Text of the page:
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10 Of Our Favorite Literary TED Talks From 2016

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Nikki VanRy

Contributing Editor

Nikki VanRy is a proud resident of Arizona, where she gets to indulge her love of tacos, desert storms, and tank tops. She also writes for the Tucson Festival of Books, loves anything sci-fi/fantasy/historical, drinks too much chai, and will spend all day in bed reading thankyouverymuch. Follow her on Instagram @nikki.vanry.

In 2015, our favorite literary TED talks covered everything from poems about prime numbers to fantastical book art. In 2016, we’ve got another great list of literary TED talks for your watching pleasure. From superheroes to commas to language, there’s a lot to love here.

Christopher Bell: Bring on the female superheroes!

I mean, yes. Just yes to all this. (Also Bell is the author of Hermione Granger Saves the World: Essays on the Feminist Heroine of Hogwarts, which again, just yes.)

Monica Byrne: A sci-fi vision of love from a 318-year-old hologram

Sci-fi writer of books like The Girl in the Road, Monica Byrne, uses the TED stage to give us a glimpse of the future. One that she hopes is full of love and inclusivity.

Nadia Lopez: Why open a school? To close a prison

Lopez, the founding principal of Mott Hall Bridges Academy and author of The Bridge to Brilliance: How One Principal in a Tough Community Is Inspiring the World, talks about her journey opening an academic oasis in Brownsville, Brooklyn. You likely recognize her from the incredible series documented by Humans of New York

John McWhorter: 4 reasons to learn a new language

Another for the language nerds. McWhorter is passionate about how language can help us change (and exercise) our minds, to learn more about new cultures, and that doing so is just fun. (And for even more language geekery, check out the equally-fun Our Magnificent Bastard Tongue: The Untold History of English.) 

Javier Garcia del Moral: Why did we add a bar to our bookstore? 

Moral talks on the history on bookstores that were crucial for encouraging growth in certain communities, as well as how we can encourage these places of  learning, growth, and discovery today. (As he did with The Wild Detectives independent bookstore in Dallas). Bars in bookstores? Yes, let’s encourage that every day.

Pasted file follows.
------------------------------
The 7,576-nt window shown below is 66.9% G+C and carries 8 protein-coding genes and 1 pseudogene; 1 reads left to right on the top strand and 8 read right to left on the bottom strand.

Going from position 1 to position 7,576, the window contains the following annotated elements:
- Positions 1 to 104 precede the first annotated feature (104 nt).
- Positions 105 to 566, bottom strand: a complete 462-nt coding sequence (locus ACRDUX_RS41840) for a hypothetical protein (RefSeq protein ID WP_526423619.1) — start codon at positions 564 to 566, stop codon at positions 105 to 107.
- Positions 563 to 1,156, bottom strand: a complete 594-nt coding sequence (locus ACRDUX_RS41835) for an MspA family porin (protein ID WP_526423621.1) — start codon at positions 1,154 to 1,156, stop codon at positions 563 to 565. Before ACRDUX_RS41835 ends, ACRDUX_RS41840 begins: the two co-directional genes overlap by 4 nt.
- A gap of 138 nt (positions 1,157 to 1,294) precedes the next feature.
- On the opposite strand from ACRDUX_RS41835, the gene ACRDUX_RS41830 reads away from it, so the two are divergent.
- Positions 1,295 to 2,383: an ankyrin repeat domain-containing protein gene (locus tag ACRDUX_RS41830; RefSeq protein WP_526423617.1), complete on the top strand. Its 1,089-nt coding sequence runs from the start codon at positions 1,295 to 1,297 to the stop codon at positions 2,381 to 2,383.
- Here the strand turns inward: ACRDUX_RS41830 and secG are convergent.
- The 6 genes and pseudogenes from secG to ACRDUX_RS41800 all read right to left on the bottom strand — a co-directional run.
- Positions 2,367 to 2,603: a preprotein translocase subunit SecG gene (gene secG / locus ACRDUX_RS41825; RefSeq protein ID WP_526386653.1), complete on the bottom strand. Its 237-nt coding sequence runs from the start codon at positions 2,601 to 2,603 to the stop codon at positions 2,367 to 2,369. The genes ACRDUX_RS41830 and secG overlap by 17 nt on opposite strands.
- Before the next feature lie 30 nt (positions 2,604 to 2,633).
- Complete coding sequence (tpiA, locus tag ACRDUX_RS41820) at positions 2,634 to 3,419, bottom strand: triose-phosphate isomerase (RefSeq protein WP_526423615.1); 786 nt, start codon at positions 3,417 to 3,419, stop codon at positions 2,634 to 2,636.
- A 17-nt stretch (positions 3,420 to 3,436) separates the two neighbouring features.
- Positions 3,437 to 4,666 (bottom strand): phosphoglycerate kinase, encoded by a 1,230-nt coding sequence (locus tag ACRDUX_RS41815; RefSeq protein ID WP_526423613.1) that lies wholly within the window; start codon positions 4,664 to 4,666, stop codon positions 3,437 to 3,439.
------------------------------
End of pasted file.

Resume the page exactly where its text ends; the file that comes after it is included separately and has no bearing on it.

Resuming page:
Ann Morgan: My year reading a book from every country in the world

Morgan undertook an intensive course of international reading that broadened her perspectives. She calls for all of us to re-examine our bookshelves to see where our stories are coming from and ask for more books in translation. (This one did come out in November 2015, but wasn’t covered in my 2015 list.)

Mary Norris: The nit-picking glory of the The New Yorker’s Comma Queen

I certainly don’t need to explain to you word-nerds why you should watch this video from a 30 year old veteran of commas at The New Yorker

Joshua Prager: Wisdom from great writers on every year of life

Prager’s collection of these literary quotes about aging helps us figure out where we are and who we will be. His quotes cover every year of life and come together in his book, 100 Years: Wisdom From Famous Writers on Every Year of Your Life

Shonda Rhimes: My year of saying yes to everything

“For one year, I would say yes to all the things that scared me.” From there, Rhimes talks about how this changed her outlook, her family, and her creative flow. It’s a stunning talk from a fascinating woman who also captured these ideas in her book, Year of YesIt’s one of my favorite literary TED talks from 2016.

Oscar Schwartz: Can a computer write poetry? 

Schwartz’s discussion of poetry written by computers makes us think more deeply about what poetry and creativity is, and how computers could interact with our sacred poetry.

What were your favorite literary TED talks from 2016? Make sure to talk about ’em in the comments.